Rome and the Roots of Western Civilization

The Greco-Roman world, Greco-Roman culture, or the term Greco-Roman (spelled Graeco-Roman in the UK and Commonwealth countries), when used as an adjective, as understood by modern scholars and writers, refers to those geographical regions and countries who culturally (and so historically) were directly, protractedly and intimately influenced by the language, culture, government and religion of the ancient Greeks and Romans. In exact terms the area refers to the "Mediterranean world", the extensive tracts of land centered on the Mediterranean and Black Sea basins, the "swimming-pool and spa" of the Greeks and Romans, i.e. one wherein their cultural perceptions, ideas and sensitivities were dominant.

Greco-Roman Culture

In the schools of art, philosophy and rhetoric, the foundations of education were transmitted throughout the lands of Greek and Roman rule. Within its educated class, spanning all of the "Greco-Roman" era, the testimony of literary borrowings and influences is overwhelming proof of a mantle of mutual knowledge. For example, several hundred papyrus volumes found in a Roman villa at Herculaneum are in Greek. From the lives of Cicero and Julius Caesar, it is known that Romans frequented the schools in Greece. The installation both in Greek and Latin of Augustus' monumental eulogy, the Res Gestae, is a proof of official recognition for the dual vehicles of the common culture. The familiarity of figures from Roman legend and history in the "Parallel Lives" composed by Plutarch is one example of the extent to which "universal history" was then synonymous with the accomplishments of famous Latins and Hellenes. Most educated Romans were likely bilingual in Greek and Latin.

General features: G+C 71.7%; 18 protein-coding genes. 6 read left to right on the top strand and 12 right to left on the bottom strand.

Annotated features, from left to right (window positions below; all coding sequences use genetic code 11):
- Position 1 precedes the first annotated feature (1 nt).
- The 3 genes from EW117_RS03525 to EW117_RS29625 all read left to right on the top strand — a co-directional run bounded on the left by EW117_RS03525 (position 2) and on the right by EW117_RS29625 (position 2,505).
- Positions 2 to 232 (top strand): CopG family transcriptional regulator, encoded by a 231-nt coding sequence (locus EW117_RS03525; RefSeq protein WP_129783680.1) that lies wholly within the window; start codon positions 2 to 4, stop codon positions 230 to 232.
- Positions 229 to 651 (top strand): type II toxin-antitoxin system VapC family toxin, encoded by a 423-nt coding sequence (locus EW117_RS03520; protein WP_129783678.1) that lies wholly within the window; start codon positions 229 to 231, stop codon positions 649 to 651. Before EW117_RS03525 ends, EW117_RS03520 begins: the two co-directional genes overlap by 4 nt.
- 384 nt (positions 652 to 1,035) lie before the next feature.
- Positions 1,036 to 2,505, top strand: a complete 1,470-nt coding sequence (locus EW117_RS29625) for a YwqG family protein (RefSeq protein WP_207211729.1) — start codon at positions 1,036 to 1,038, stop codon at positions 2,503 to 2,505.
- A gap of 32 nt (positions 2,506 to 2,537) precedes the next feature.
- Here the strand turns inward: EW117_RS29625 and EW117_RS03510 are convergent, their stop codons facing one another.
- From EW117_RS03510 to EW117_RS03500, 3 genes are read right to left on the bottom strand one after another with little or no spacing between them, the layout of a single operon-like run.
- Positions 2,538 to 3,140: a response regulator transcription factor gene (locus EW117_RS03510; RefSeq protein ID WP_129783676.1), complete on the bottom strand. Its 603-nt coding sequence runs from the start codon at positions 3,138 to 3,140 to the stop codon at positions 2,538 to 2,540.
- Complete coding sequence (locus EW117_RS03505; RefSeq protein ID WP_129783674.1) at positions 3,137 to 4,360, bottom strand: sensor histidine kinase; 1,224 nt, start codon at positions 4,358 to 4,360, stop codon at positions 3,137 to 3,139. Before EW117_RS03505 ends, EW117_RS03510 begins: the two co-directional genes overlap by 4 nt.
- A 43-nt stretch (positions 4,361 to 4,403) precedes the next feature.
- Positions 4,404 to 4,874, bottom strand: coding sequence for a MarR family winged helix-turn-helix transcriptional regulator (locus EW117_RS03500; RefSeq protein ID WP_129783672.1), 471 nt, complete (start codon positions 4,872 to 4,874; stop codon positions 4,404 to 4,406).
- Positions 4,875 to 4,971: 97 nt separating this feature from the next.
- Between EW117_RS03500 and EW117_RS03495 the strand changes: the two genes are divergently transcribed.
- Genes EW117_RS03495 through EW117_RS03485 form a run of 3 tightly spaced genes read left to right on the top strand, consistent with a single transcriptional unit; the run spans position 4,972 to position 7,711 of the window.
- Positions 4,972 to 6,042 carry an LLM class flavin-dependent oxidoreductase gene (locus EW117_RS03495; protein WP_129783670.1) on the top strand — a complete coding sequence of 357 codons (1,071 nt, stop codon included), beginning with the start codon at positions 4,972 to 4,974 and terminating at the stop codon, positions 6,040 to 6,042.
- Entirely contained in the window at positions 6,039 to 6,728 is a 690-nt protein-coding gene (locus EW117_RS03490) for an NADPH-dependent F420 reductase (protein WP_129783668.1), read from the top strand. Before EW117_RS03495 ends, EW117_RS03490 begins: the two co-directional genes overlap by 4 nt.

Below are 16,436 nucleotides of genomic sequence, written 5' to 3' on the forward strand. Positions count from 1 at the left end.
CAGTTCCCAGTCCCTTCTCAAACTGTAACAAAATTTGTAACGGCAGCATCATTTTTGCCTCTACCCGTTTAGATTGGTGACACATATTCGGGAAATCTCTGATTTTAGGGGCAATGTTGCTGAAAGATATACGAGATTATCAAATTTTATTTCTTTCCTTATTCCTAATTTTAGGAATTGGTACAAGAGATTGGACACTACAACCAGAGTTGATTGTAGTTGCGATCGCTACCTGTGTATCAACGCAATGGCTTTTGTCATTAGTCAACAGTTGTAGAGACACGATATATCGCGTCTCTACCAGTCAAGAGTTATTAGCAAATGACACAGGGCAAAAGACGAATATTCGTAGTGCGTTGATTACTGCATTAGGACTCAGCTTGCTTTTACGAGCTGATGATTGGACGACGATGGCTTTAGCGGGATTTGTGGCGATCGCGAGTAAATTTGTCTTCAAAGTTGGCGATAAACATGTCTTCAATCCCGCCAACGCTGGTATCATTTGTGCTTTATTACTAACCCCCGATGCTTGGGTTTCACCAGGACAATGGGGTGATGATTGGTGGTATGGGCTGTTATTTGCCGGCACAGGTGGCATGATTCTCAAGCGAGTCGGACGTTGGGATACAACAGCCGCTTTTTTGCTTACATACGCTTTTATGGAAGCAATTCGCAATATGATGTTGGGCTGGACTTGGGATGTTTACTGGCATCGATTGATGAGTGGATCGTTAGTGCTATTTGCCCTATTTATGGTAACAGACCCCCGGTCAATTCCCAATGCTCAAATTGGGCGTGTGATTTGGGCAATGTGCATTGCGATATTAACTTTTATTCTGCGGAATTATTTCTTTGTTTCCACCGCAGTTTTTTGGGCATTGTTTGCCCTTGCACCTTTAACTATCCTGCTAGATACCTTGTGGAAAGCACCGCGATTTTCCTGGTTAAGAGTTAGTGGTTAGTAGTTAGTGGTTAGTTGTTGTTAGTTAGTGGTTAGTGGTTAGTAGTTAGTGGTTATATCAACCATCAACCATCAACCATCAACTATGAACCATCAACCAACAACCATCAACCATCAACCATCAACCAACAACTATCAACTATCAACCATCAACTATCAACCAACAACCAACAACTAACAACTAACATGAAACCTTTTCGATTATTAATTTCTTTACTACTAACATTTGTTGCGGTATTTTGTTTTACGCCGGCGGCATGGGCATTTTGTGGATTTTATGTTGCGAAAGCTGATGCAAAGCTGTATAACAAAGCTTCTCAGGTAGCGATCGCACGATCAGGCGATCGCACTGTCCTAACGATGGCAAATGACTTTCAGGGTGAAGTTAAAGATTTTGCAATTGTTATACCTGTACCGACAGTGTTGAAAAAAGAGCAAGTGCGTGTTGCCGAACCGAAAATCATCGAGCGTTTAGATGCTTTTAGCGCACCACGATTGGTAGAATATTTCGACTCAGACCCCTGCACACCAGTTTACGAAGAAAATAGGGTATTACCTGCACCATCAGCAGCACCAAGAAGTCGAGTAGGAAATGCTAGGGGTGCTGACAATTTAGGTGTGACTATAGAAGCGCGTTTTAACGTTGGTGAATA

Legacies of Rome

The Roman Catholic Church and Medieval society in general were very much the children of the Roman Empire. Medieval society was a hodgepodge of customs, language, laws and attitudes taken from the late, great, Roman empire, with some Germanic admixture. Both the Medieval world, and our own world, are very much descended from Rome.

The Romans had created the greatest empire ever known. Moreover, they had done it largely with relatively democratic forms of government. While 753 BC was the founding date of the city of Rome, and a line of kings, in the fifth century BC the kings were thrown out and a republic established. In the first century BC, this republic was transformed to accommodate an emperor (sort-of a "president for life" in modern parlance), but many of the quasi-democratic forms and practices continued for another three centuries. Around 300 AD, just before Christianity was recognized as an official religion, the Roman government was reorganized as an absolute monarchy. This system used two emperors, one in the west, based in Italy, the other in the east, based in Greece and Anatolia (modern Turkey). Both emperors were to supposed to cooperate with each other in matters that concerned the empire as a whole, but each was supreme in his half of the empire. By the late fifth century, the empire in the west was overrun by numerous German tribes. The eastern part of the empire, with it's capital in Constantinople (formerly called the city of Byzantium), survived until 1453.

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